The combination of advanced imaging and artificial intelligence (AI) could make a brain tumor blood test leading to earlier diagnoses – and perhaps better prognoses, according to new research.
Attenuated total reflectance-Fourier transform infrared (ATR-FTIR) spectroscopy, coupled with machine learning, could differentiate cancer patients and controls with better than 90% sensitivity and specificity, wrote the University of Strathclyde researchers in the journal Nature Communications last week.
“The diagnostic output is generated by machine learning algorithms, which learn the differences in IR signatures that are indicative and exclusive to cancer,” the scientists wrote. “Much of the progression in this area is centered around these computational approaches which require fine tuning.”
The retrospective patient cohort for developing the model was 724 patients: 237 controls, 260 glioblastoma multiforme grade IV cases, 46 grade I meningiomas, and a collection of other diagnoses including metastatic tumors and diffuse astrocytomas. The machine learning was trained over supervised learning runs, and then tested on a blind test data set.
Per patient and averaged over 51 randomized training and test-set splits, the projected results were: 93.2% sensitivity, and 92.0% specificity, the authors stated. Limitations exist, however, they added in the paper.
“It is important to note, that this preliminary clinical data provides an early insight into the diagnostic accuracy of this blood test, with the caveats of small patient numbers (n=104) which limits the obtainable values of sensitivity and specificity,” the authors added.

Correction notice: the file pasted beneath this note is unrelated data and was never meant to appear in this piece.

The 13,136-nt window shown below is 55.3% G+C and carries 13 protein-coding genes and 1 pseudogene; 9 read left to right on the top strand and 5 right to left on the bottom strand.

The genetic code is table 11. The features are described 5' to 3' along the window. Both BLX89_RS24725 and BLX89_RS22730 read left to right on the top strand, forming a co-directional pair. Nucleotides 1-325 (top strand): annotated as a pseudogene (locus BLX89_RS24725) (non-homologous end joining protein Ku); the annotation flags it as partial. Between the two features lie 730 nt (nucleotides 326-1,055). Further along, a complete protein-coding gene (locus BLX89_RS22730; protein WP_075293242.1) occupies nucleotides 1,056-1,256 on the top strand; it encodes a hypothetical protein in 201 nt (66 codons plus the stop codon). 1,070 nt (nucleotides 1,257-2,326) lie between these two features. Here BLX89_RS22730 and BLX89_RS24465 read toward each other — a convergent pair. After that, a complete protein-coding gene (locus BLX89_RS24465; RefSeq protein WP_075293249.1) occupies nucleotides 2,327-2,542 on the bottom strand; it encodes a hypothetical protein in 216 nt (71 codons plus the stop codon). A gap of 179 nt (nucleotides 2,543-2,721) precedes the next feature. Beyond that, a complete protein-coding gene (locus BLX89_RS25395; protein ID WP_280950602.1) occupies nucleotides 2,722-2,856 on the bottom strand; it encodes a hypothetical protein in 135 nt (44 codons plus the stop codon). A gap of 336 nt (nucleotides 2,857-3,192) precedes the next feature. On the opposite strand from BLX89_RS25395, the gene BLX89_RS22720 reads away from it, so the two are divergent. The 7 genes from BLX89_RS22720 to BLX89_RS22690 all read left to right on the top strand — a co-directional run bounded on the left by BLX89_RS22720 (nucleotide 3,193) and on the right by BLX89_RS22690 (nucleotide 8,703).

But the methodology, even with some statistical caveats, would ultimately mean better results and value from a healthcare economy standpoint.
“Considering the data with regards to the potential reduction in unnecessary brain scans, in this cohort of 104 patients, only 12 patients would be referred to secondary care,” they wrote. “Taking into account the health economic argument that 50% of patients would still be referred by their GP, regardless of the spectroscopic blood test results, this would still result in a 44% reduction in the number of brain scans.”
The results are the first demonstration of proof of concept, said lead author Matthew J. Baker, of the Department of Pure and Applied Chemistry at Strathclyde, and also the chief scientific officer of ClinSpec Diagnostics.
“This is the first publication of data from our clinical feasibility study and its demonstration that our blood test works in the clinic,” said Baker.
Butler H, Brennan P, Cameron J, et al. Development of high-throughput ATR-FTIR technology for rapid triage of brain cancer. Nature Comm. (2019)10:4501.